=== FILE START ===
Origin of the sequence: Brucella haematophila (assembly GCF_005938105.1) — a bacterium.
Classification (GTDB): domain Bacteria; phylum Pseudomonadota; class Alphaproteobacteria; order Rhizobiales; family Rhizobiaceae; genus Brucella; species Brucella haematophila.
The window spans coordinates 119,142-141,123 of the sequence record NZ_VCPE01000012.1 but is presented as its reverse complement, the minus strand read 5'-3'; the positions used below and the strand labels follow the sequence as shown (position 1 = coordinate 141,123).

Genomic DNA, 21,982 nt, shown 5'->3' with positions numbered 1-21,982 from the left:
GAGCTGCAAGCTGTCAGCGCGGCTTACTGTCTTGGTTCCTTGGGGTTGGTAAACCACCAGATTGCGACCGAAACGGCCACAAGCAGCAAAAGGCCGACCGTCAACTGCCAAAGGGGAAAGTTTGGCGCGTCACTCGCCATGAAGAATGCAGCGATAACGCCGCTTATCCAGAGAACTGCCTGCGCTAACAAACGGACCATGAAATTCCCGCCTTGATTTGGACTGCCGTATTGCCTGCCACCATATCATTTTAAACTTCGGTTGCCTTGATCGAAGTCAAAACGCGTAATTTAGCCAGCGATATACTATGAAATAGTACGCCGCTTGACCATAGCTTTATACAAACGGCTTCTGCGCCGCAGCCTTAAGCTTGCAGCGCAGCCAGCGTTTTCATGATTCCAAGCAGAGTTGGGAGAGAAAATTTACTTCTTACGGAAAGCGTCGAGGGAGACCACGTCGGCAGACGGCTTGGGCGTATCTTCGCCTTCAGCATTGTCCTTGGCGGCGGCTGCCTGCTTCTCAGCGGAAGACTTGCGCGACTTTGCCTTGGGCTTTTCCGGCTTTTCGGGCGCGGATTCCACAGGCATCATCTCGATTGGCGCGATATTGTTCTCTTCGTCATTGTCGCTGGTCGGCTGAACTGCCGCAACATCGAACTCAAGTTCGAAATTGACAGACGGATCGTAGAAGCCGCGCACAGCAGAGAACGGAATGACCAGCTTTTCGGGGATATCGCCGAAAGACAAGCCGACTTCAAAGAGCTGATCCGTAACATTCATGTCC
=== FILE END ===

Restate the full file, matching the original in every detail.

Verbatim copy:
Origin of the sequence: Brucella haematophila (assembly GCF_005938105.1) — a bacterium.
Classification (GTDB): domain Bacteria; phylum Pseudomonadota; class Alphaproteobacteria; order Rhizobiales; family Rhizobiaceae; genus Brucella; species Brucella haematophila.
The window spans coordinates 119,142-141,123 of the sequence record NZ_VCPE01000012.1 but is presented as its reverse complement, the minus strand read 5'-3'; the positions used below and the strand labels follow the sequence as shown (position 1 = coordinate 141,123).

Genomic DNA, 21,982 nt, shown 5'->3' with positions numbered 1-21,982 from the left:
GAGCTGCAAGCTGTCAGCGCGGCTTACTGTCTTGGTTCCTTGGGGTTGGTAAACCACCAGATTGCGACCGAAACGGCCACAAGCAGCAAAAGGCCGACCGTCAACTGCCAAAGGGGAAAGTTTGGCGCGTCACTCGCCATGAAGAATGCAGCGATAACGCCGCTTATCCAGAGAACTGCCTGCGCTAACAAACGGACCATGAAATTCCCGCCTTGATTTGGACTGCCGTATTGCCTGCCACCATATCATTTTAAACTTCGGTTGCCTTGATCGAAGTCAAAACGCGTAATTTAGCCAGCGATATACTATGAAATAGTACGCCGCTTGACCATAGCTTTATACAAACGGCTTCTGCGCCGCAGCCTTAAGCTTGCAGCGCAGCCAGCGTTTTCATGATTCCAAGCAGAGTTGGGAGAGAAAATTTACTTCTTACGGAAAGCGTCGAGGGAGACCACGTCGGCAGACGGCTTGGGCGTATCTTCGCCTTCAGCATTGTCCTTGGCGGCGGCTGCCTGCTTCTCAGCGGAAGACTTGCGCGACTTTGCCTTGGGCTTTTCCGGCTTTTCGGGCGCGGATTCCACAGGCATCATCTCGATTGGCGCGATATTGTTCTCTTCGTCATTGTCGCTGGTCGGCTGAACTGCCGCAACATCGAACTCAAGTTCGAAATTGACAGACGGATCGTAGAAGCCGCGCACAGCAGAGAACGGAATGACCAGCTTTTCGGGGATATCGCCGAAAGACAAGCCGACTTCAAAGAGCTGATCCGTAACATTCATGTCC